Where can board of pharmacy staff find instruction for submitting data to the Information Sharing Network? 

Board of pharmacy staff who have been approved to have access to NABP e-Profile Connect may log in via the e-Profile log in link on the NABP website. Once they are logged in to e-Profile Connect, they can access a training video via the Help link in the upper right corner of the screen. Look for the video link called “Understanding the FDA MOU Information Sharing Network.” 

Board Investigations

What types of complaints does the MOU obligate the board of pharmacy to investigate?

The board of pharmacy or state agency will investigate complaints of adverse drug experiences* and product quality issues** relating to human drug products compounded at a pharmacy in that state and distributed outside the state.

*An adverse drug experience is any adverse event associated with the use of a drug in humans, whether or not considered drug related, including the following: an adverse event occurring in the course of the use of a drug product in professional practice; an adverse event occurring from drug overdose, whether accidental or intentional; an adverse event occurring from drug abuse; an adverse event occurring from drug withdrawal; and any failure of expected pharmacological action (21 CFR 310.305(b)). 

**A product quality issue is information concerning (1) any incident that causes the drug product or its labeling to be mistaken for, or applied to, another article; or (2) any bacteriological contamination; any significant chemical, physical, or other change or deterioration in the distributed drug product; or any failure of one or more distributed batches of the drug product to meet the applicable specifications (21 CFR 314.81(b)(1)). Contamination in general, including but not limited to mold, fungal, bacterial, or particulate contamination, is a product quality issue.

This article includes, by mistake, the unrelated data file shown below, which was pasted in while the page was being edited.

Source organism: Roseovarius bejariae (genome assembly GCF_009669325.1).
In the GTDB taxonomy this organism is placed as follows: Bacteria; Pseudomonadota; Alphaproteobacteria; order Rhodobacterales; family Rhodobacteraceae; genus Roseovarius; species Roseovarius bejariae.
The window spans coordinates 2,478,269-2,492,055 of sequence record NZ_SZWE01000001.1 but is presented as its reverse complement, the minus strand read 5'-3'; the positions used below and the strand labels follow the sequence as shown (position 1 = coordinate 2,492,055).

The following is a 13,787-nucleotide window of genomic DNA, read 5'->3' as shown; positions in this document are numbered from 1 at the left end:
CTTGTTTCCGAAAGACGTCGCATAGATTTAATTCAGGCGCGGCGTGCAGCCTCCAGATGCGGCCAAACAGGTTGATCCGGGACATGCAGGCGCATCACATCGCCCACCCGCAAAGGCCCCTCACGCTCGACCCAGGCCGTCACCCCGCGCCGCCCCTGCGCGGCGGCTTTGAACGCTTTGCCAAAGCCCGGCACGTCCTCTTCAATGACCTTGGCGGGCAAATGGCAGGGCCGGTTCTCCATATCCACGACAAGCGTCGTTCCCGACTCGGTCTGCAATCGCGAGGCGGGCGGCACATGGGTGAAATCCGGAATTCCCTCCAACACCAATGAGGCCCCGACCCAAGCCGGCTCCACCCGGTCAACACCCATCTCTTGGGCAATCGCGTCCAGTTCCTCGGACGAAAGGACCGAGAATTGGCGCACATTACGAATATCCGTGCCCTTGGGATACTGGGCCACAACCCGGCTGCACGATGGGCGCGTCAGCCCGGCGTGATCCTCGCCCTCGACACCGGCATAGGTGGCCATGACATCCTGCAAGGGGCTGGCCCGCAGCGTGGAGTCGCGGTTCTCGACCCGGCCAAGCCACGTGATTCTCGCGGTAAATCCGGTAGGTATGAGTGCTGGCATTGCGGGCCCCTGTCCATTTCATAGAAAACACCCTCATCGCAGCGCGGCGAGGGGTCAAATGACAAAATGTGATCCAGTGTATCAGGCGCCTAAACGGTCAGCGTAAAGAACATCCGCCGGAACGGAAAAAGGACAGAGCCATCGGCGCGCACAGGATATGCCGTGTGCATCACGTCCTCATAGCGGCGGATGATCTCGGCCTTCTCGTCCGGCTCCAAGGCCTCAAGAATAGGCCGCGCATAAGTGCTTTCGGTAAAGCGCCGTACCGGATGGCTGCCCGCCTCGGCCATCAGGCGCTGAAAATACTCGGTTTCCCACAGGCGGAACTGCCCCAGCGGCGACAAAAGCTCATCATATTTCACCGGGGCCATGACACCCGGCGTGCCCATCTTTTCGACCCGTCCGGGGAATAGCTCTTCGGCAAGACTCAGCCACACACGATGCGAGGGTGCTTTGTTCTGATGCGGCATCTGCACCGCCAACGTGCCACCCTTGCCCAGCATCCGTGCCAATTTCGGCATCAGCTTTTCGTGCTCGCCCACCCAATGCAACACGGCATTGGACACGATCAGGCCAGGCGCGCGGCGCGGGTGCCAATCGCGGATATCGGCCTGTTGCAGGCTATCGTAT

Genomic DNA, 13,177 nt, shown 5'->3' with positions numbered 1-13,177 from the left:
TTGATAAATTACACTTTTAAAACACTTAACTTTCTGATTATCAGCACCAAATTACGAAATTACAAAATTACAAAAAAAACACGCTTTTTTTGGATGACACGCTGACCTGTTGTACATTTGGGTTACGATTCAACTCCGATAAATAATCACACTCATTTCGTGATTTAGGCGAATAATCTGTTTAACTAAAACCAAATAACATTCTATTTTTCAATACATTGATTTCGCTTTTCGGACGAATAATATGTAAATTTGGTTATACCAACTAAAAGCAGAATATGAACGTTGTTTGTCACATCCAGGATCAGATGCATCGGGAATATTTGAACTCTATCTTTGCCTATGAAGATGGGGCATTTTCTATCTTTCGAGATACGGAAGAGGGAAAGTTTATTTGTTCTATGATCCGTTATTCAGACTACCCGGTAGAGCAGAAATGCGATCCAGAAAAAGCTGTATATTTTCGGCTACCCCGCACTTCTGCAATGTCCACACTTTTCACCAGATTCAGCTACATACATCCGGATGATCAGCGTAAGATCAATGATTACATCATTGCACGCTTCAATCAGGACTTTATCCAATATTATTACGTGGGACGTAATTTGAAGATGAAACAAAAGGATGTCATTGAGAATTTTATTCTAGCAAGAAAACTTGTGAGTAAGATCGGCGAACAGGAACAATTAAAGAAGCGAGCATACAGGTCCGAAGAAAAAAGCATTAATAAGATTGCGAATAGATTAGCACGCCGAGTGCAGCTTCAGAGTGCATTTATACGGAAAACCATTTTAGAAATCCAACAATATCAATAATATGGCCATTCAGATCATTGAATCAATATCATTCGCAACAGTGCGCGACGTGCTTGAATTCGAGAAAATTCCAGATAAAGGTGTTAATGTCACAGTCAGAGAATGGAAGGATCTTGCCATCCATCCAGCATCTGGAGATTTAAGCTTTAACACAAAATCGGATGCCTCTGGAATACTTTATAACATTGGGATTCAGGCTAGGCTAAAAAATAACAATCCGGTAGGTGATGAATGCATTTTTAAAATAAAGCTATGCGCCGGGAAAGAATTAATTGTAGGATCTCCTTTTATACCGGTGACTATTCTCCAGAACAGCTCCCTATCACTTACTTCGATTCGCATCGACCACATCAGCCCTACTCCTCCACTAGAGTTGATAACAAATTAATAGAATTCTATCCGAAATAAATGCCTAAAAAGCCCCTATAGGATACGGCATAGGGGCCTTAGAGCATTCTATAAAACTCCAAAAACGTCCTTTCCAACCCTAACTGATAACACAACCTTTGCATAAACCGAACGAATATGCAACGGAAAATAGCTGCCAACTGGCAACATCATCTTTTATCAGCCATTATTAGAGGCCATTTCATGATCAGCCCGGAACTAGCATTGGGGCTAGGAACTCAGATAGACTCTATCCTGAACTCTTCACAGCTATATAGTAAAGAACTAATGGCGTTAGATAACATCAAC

What are the standards for complaint investigations? 

Any investigations will be performed pursuant to the board of pharmacy or state agency’s established investigatory policies and procedures, including those related to prioritizing complaints, provided they are not in conflict with the terms of the MOU.

For example, using established procedures, a state board of pharmacy or other appropriate state agency may review an incoming complaint describing an adverse drug experience and determine the complaint does not warrant further investigation. In other cases, a state board of pharmacy or other appropriate state agency may determine that an incoming complaint contains insufficient information and investigate further to determine appropriate action.

Any investigations performed by the board of pharmacy or state agency under the MOU will include taking steps to assess (1) whether there is a public health risk associated with the compounded drug product; and (2) whether any public health risk associated with the product is adequately contained.

There is no obligation for the board of pharmacy to investigate complaints regarding compounding physicians.